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Visit Falkirk: Wheelchair Accessible Things to do in Falkirk

Falkirk is a wonderful town to explore. Whether you are a local or a visitor, there is something for everyone to enjoy. So I was thrilled when Visit Falkirk invited me to spend the weekend exploring the wide range of accessible things to see and do in the Forth Valley town and beyond.

We spent one day in Falkirk and the nearby town of Bo’ness before spending two days visiting Loch Lomond, The Trossachs National Park and Stirling. It was a weekend full of fun, sun, good food and local tourism.

Follow our Access Forth Valley itinerary with some of the best accessible visitor attractions, walks and recommendations on where to stay and where to eat along the way.

I hope you’ll agree that Falkirk and the Forth Valley area is a fantastic accessible destination and one you must visit soon.

But First, Where is Falkirk?

Falkirk is a historic town in the heart of Scotland. Its central location between Edinburgh and Glasgow makes it a convenient place to both live and visit for day trips and weekend breaks due to the excellent motorway and rail links.

Falkirk has become a popular tourist destination steeped in history with top visitor attractions, great outdoor spaces and facilities.

One Day in Falkirk: Access Forth Valley Itinerary

Without further ado, here is my accessibility guide to visiting Falkirk covering the main attractions and some lesser-known gems in the town.

Of course, there are lots more to see and do in Falkirk if you are planning on spending more time in the area, but I hope this helps you plan your trip to Falkirk.

Callendar House & Park

The first stop of the day was a visit to Callendar House & Park. This beautiful 170 acre park is one of my favourite places in Falkirk to visit especially when the sun is shining.

Emma sat in her wheelchair with the stunning Callendar House behind her. Emma is smiling at the camera and the sun is shining.
Callendar House and Park, Falkirk

We arrived around 10 am and enjoyed a stroll around the grounds which are wheelchair accessible. The park also contains a part of the Antonine Wall World Heritage Site dating back to 142AD.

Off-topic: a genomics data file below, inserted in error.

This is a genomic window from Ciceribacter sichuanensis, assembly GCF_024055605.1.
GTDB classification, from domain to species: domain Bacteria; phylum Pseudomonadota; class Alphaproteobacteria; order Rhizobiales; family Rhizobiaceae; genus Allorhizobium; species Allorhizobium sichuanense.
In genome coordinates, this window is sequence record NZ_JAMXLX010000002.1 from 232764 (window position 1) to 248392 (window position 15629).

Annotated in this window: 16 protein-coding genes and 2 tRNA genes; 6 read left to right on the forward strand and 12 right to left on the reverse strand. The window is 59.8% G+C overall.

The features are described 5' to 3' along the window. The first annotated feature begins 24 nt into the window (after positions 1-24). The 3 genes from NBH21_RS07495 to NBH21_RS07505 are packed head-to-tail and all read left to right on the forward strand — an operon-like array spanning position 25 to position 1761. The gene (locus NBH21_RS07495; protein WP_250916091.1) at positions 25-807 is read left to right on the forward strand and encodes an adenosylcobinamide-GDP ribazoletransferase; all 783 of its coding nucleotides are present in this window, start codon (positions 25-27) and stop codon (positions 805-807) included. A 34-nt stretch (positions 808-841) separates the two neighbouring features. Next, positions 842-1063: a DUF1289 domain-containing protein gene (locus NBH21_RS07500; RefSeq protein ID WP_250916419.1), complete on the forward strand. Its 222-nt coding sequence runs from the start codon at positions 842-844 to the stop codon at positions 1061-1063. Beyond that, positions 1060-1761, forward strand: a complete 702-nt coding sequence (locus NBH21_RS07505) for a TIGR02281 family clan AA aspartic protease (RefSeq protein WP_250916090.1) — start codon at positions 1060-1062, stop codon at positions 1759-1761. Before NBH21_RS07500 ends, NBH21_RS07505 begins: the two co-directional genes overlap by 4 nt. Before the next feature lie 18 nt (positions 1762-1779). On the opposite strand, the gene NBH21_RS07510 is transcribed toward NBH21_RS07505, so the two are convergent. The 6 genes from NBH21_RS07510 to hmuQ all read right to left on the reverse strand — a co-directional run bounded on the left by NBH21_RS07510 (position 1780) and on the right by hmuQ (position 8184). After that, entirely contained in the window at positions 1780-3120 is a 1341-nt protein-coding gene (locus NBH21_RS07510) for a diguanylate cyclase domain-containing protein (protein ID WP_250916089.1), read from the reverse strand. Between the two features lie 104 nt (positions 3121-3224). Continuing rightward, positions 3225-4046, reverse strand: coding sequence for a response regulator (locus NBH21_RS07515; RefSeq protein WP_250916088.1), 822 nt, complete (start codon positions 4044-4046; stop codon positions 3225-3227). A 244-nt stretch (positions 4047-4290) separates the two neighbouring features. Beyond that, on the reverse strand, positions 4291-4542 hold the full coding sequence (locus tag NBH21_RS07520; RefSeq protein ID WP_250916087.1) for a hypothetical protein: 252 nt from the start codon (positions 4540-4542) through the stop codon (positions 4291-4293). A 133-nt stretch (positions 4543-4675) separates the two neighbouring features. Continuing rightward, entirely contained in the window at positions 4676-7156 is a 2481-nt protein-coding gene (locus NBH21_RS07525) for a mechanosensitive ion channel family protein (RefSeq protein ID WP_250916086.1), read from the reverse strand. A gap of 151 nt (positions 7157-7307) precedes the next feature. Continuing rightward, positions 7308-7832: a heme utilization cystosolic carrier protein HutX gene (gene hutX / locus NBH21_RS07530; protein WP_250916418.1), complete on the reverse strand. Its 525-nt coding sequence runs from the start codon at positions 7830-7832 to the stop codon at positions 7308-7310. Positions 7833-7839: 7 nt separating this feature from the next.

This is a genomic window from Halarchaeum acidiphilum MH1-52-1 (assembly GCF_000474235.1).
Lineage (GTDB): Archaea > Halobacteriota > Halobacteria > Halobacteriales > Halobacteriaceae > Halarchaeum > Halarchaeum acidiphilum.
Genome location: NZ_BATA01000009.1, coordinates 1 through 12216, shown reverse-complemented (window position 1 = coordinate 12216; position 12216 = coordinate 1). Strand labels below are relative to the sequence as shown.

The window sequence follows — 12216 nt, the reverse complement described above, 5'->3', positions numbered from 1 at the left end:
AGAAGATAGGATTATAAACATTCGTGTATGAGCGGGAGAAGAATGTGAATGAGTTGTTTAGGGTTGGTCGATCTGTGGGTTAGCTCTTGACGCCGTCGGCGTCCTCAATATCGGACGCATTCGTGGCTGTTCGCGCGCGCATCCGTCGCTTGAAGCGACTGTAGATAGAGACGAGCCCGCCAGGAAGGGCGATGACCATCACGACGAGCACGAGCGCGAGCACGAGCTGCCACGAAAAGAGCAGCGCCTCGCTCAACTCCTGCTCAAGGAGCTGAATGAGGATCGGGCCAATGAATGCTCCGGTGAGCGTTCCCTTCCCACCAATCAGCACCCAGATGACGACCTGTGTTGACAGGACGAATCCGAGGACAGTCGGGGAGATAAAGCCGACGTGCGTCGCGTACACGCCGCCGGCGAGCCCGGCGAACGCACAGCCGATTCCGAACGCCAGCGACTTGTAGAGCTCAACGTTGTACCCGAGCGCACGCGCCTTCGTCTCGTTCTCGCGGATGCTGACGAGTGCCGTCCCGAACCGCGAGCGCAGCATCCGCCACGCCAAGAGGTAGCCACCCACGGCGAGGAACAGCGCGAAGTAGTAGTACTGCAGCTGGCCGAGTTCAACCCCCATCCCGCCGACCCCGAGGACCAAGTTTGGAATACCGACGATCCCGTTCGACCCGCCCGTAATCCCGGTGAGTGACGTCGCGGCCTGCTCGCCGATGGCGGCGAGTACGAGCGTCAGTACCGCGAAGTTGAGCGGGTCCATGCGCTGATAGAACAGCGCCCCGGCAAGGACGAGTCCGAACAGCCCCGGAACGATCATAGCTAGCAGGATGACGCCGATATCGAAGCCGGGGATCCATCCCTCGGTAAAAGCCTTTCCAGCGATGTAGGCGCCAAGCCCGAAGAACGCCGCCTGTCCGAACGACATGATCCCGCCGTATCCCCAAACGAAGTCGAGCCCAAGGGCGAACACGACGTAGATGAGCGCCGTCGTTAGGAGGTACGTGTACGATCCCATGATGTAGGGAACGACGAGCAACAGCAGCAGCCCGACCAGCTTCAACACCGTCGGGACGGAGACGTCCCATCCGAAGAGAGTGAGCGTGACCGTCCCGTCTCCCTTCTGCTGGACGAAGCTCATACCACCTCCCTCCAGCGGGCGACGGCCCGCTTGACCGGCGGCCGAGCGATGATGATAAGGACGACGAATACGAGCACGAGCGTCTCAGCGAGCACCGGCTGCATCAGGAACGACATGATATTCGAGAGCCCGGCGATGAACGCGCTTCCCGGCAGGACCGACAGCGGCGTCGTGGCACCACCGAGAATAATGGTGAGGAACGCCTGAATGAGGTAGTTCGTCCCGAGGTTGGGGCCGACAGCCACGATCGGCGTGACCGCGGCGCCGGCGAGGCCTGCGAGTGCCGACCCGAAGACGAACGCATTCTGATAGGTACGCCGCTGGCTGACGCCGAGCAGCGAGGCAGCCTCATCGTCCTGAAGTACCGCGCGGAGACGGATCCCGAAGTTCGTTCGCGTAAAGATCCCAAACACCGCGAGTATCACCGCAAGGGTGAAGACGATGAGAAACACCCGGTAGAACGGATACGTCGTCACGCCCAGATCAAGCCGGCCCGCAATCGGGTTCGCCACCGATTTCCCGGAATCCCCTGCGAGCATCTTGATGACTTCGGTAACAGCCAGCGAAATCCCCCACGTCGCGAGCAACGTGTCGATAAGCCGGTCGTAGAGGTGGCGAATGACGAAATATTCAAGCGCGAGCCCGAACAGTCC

Although we didn’t venture into the woodland trails throughout Callendar Park on this occasion, we have previously and thoroughly enjoyed them.

Emma driving her wheelchair in Callendar Park Falkirk. The sky is blue and Callendar House is behind Emma. A tree is framing the photograph. Emma is smiling.
Emma pictured from behind driving her wheelchair in Callendar Park Falkirk. Callendar House is in front of Emma as she drives towards the house.

It was then time for our self-guided tour of Callendar House. This stunning French-style chateau dates back to the 14th Century. And it’s completely free to visit.

Callendar House exterior on a sunny day.

The main entrance has steps but just follow the path on the left that leads to the wheelchair accessible entrance. There is an automatic push button to operate the door.

Unfortunately, it wasn’t working, but thankfully the door was open and we were able to enter. I believe there is also a portable ramp that staff can place down to access the main entrance and gift shop.

Emma sat in her wheelchair outside at the entrance of Callendar House.
Main entrance
Wheelchair accessible entrance of Callendar House. A 'press to open' button is positioned on the wall.
Wheelchair access entrance
Emma sat in her wheelchair outside at the entrance of Callendar House.
Wheelchair access entrance

Once inside we began ‘The Story of Callendar House’ tour. It was interesting to learn of its history dating back to 1345 when the Livingston family were granted the Callendar Estate by King David II.

There are displays about the history from the Roman era, the Jacobite era through to the present day.

Emma sat in her wheelchair wearing a face mask. She is next to a display of medieval people. The display reads "The Story of Callendar House".
The Story of Callendar House
Emma sat in her wheelchair inside Callendar Park. She is posing next to a model of a man from the Jacobite era
Emma sat in her wheelchair inside Callendar House. She is in the grand hallway with red walls, a gold chandelier and dark wood.

There is a lift to access the upper floors. Though it is a small lift, Allan and I were able to fit inside. Larger wheelchairs and mobility scooters may struggle.

An aerial shot of Emma sat in her wheelchair inside the lift at Callendar House. Emma is wearing a face mask and is looking up at the camera.
Emma and Allan inside the lift

Accessible toilets with automatic doors can be found on each floor inside Callendar House. Here are photos of two accessible toilets with different layouts.

Inside the accessible toilet at Callendar House
Emma sat in her power wheelchair inside the disabled toilet at Callendar House.
A white door with a ladies, gentleman and wheelchair sign. On the wall is a sensor operated door opening system.
Accessible toilets with automatic doors with a button to open/close.

Callendar Park has lush greenery, a large boating pond, a children’s playpark, mini-golf, a snacks kiosk, toilets and tree-lined paths and trails throughout.

It’s easy to spend anything from a couple of hours to most of the day wandering and relaxing in the park.

Emma sat in her wheelchair infront of Callendar House. Her wheelchair accessible vehicle is parked in the disabled parking space infront of Callendar House in Falkirk.
Callendar House and Park accessible parking

Accessibility Tip: There are two car parks at Callendar Park. One is close to Callendar House and the other is further away but close to the kid’s playpark. However, accessible parking spaces can be found right at the front of Callendar House (see above photo).

Georgian Kitchen at Callendar House

No visit to Callendar House is complete without visiting the Georgian kitchen. As we entered the kitchen we were greeted by the large roaring wood fire.